In his short time with the White Sox, Jeff Samardzija and his representation have found a number of ways to talk around the issue of his impending free agency.
The latest example came Sunday, as Samardzija agent Mark Rodgers reiterated the forseeable future for MLB Network Radio:
The agent for Jeff Samardjia, Mark Rodgers, told us "we owe to CWS to consider an offer" on a long term contract but ...realistically we— Jim Duquette (@Jim_Duquette) February 1, 2015
Need to see " how it is " with CWS for a half a season, before deciding on whether to stay @MLBNetworkRadio— Jim Duquette (@Jim_Duquette) February 1, 2015
This isn't new for the White Sox and Samardzija, and Samardzija's situation isn't new to the White Sox, either. They've courted uncertainty with high-profile pitchers before, and they've lived to tell the tales.
Back on Jan. 15, 2003, the White Sox took advantage of the Montreal Expos' yard sale by acquiring Bartolo Colon in a three-way deal with the Yankees. Though they briefly acquired Orlando Hernandez in the process for the purpose of sending him to Montreal, they effectively gave up Antonio Osuna, Rocky Biddle, Jeff Liefer and Delvis Lantigua* to make it happen.
(*Lantigua changed his name to Eddi Candelario afterward, making him a true player to be named later. "Delvis Lantigua" is cooler.)
As in the case with the Samardzija trade, the White Sox didn't mortgage the future to acquire the last year of Colon's deal. In fact, back in Baseball Prospectus' super-snarky days, an unusually caustic Jonah Keri let his fading 'Spos have it.
Fleeced by Kenny Williams. What's that like anyway? Getting beaten by Woody Allen in an arm-wrestling match? Losing a battle of wits to an inanimate carbon rod?
Today's Expos trade of Bartolo Colon and Quadruple-A infielder Jorge Nunez for Orlando Hernandez, Jeff Liefer, Rocky Biddle and an undisclosed amount of cash in a three-way deal with the White Sox and Yankees caps a two-month circus that's left fans of the Expos and plenty of other teams nauseous. The Yankees dealt Hernandez and $2 million cash to get righty set-up man Antonio Osuna and Triple-A pitcher Delvis Lantigua.
In the wake of the trade, Williams has instantly gone from embarrassment to weighing membership offers from Mensa in the eyes of many. George Steinbrenner was last seen drawing goat horns on his Larry Lucchino bobblehead doll while cackling maniacally. Omar Minaya's cell phone is eerily quiet - lotsa luck landing that GM job once the Expos move, Omar.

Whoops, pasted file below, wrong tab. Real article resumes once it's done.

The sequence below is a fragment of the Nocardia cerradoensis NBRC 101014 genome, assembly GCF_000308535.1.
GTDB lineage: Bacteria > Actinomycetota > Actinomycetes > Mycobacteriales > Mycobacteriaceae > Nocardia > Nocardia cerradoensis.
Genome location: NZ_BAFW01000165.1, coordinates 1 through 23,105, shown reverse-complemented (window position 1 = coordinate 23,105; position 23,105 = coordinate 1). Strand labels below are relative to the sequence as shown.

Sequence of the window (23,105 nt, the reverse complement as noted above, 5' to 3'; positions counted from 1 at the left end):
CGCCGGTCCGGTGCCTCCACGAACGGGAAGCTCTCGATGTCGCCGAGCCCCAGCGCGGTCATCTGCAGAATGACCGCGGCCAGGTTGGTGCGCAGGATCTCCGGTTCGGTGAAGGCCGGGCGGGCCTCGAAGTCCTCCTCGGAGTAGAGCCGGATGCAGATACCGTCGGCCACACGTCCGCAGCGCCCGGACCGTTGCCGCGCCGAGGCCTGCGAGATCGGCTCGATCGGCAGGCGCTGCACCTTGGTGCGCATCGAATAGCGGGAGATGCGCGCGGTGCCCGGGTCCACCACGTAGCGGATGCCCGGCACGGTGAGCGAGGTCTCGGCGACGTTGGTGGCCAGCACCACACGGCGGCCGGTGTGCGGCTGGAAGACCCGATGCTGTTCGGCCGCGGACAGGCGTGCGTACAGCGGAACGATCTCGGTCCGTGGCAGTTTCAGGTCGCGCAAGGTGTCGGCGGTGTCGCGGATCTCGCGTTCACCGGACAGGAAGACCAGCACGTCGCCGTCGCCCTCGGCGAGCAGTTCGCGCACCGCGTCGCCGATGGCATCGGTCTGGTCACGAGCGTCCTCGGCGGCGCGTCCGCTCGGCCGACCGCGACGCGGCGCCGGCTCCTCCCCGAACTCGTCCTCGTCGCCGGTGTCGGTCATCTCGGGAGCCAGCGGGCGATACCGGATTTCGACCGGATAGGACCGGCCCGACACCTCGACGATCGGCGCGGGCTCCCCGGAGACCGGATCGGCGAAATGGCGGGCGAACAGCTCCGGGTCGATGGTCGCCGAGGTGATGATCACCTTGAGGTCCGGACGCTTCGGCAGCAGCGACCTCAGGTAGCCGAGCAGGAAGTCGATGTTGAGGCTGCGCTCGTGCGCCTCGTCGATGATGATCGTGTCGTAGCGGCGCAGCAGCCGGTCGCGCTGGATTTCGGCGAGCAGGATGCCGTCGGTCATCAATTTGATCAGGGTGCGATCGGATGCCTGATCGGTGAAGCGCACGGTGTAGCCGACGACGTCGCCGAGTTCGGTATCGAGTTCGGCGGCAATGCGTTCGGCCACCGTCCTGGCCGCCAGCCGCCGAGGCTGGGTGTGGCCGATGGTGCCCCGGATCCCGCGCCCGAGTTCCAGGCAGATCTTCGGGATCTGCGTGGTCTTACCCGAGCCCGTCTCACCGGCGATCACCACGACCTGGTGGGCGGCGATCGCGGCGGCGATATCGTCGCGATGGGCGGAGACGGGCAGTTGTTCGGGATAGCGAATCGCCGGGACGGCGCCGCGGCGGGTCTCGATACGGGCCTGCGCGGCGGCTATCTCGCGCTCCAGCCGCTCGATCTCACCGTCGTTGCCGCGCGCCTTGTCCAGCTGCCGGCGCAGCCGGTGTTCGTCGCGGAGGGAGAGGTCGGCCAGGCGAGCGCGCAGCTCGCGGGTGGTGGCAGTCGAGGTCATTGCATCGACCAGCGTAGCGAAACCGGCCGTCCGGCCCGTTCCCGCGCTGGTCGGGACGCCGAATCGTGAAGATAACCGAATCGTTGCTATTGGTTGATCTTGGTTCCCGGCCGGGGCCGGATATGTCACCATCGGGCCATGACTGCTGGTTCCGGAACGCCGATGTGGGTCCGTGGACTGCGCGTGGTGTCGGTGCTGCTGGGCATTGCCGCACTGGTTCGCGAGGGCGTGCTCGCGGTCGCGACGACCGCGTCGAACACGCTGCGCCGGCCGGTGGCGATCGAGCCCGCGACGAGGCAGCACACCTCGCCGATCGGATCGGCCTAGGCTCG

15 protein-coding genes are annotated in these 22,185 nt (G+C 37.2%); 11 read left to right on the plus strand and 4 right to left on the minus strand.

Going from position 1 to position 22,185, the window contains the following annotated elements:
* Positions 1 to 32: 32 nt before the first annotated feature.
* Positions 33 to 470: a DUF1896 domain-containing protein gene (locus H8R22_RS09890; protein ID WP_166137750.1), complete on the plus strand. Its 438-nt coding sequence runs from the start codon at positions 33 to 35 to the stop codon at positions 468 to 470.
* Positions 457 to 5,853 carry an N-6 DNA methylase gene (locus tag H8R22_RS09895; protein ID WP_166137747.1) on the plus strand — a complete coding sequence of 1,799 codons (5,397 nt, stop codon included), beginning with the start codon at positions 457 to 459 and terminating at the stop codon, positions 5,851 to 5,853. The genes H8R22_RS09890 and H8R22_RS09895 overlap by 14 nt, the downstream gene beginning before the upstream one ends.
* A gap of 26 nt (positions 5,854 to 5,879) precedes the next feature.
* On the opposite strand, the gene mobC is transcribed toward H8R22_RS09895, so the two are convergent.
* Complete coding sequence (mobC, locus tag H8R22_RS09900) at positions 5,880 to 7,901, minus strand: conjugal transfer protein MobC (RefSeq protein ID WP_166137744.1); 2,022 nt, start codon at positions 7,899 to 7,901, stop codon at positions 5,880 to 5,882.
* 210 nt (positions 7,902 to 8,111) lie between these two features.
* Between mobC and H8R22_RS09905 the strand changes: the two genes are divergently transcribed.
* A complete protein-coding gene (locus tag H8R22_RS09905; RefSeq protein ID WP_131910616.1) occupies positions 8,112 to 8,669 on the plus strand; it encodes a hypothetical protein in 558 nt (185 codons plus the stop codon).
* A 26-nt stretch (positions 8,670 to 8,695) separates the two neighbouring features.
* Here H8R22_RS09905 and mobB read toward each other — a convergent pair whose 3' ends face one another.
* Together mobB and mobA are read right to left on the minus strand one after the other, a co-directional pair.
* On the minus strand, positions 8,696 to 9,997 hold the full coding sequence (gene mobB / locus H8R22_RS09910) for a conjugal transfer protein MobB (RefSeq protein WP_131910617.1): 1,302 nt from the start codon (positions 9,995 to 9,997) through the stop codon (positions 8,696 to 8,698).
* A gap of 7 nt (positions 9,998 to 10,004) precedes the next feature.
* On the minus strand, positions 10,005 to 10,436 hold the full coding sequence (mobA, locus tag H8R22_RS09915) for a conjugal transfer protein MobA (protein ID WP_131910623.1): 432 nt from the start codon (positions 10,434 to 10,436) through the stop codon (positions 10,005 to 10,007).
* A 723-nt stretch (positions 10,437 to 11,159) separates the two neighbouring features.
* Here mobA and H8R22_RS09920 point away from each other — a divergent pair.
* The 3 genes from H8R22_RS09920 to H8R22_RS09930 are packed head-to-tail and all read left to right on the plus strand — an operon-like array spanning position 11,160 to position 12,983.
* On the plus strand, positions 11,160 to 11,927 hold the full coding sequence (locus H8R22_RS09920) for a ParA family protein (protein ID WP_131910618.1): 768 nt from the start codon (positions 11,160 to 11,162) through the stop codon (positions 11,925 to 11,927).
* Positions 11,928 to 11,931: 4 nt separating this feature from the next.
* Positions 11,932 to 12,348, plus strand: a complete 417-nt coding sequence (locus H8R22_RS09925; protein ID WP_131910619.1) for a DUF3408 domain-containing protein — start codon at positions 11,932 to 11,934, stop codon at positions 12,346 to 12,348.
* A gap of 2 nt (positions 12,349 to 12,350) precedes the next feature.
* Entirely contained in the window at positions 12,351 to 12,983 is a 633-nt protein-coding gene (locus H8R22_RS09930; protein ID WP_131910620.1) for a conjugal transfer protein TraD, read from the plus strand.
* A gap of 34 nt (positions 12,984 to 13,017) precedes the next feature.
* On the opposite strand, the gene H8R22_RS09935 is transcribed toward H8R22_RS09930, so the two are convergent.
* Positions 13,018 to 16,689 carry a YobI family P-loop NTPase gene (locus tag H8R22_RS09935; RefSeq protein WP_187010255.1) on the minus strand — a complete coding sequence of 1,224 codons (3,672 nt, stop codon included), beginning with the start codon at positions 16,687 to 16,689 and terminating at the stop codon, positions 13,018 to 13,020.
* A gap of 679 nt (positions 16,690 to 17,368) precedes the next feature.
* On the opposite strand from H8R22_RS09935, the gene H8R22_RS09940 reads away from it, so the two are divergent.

The White Sox had the intent to sign Colon to a long-term deal ...
"Today I'm concentrating on finally getting this deal done, and we're happy to have him in '03," Williams said. "There are a number of variables involved [in re-signing Colon]. There is a desire on my part, absolutely, to extend his stay. But let's take it one step at a time."
... but they needed him just as much for 2003 alone. The Sox went 81-81 the year before due to a shortage in starters. How short were they? They were so short that:
- Danny Wright was second on the team with 196 innings, which is good, but he posted a 5.18 ERA, which isn't.
- Gary Glover had to make 22 starts, during which he outperformed...
- ... Todd Ritchie, who went 5-15 with a 6.06 ERA in one of the trades that made Williams a dunce in the eyes of the analytics community.
So Colon easily gave the Sox a major upgrade, even though he ended up having something of a down year. He went 15-13 with a 3.87 ERA, but he led the Sox in innings with 242, and he saved his best pitching for down the stretch with four complete games in September.
Bigger problems cost the Sox -- Mark Buehrle's awful start, Paul Konerko's awful entire season, Fifth Starter Hell, Jerry Manuel, space monkey mafia -- and so the Sox made no bones about wanting Colon back:
"We feel so strongly about that, we've offered Bartolo Colon probably the richest package in White Sox history to stay."
Williams later limited it to pitchers only.
Still, the Sox's offer is substantial. It's a three-year deal worth $10 million to $12 million per season, according to a source in the organization.
That doesn't sound substantial now, but at the time, Jerry Reinsdorf restricted the Sox to a three-year max on deals for pitchers. Williams bonked his head on that ceiling with the offer to Colon, but the Angels beat him out by guaranteeing a fourth year and a little more money. Colon finalized the deal with Anaheim on Dec. 10, leaving Williams to lick his wounds:
"Nothing personal against [Colon], but it's a high-risk occupation," Williams said. "If something should turn sour, we could be stuck. And if a team such as ours is stuck with that high a percentage [of the payroll] with one guy, it could be devastating."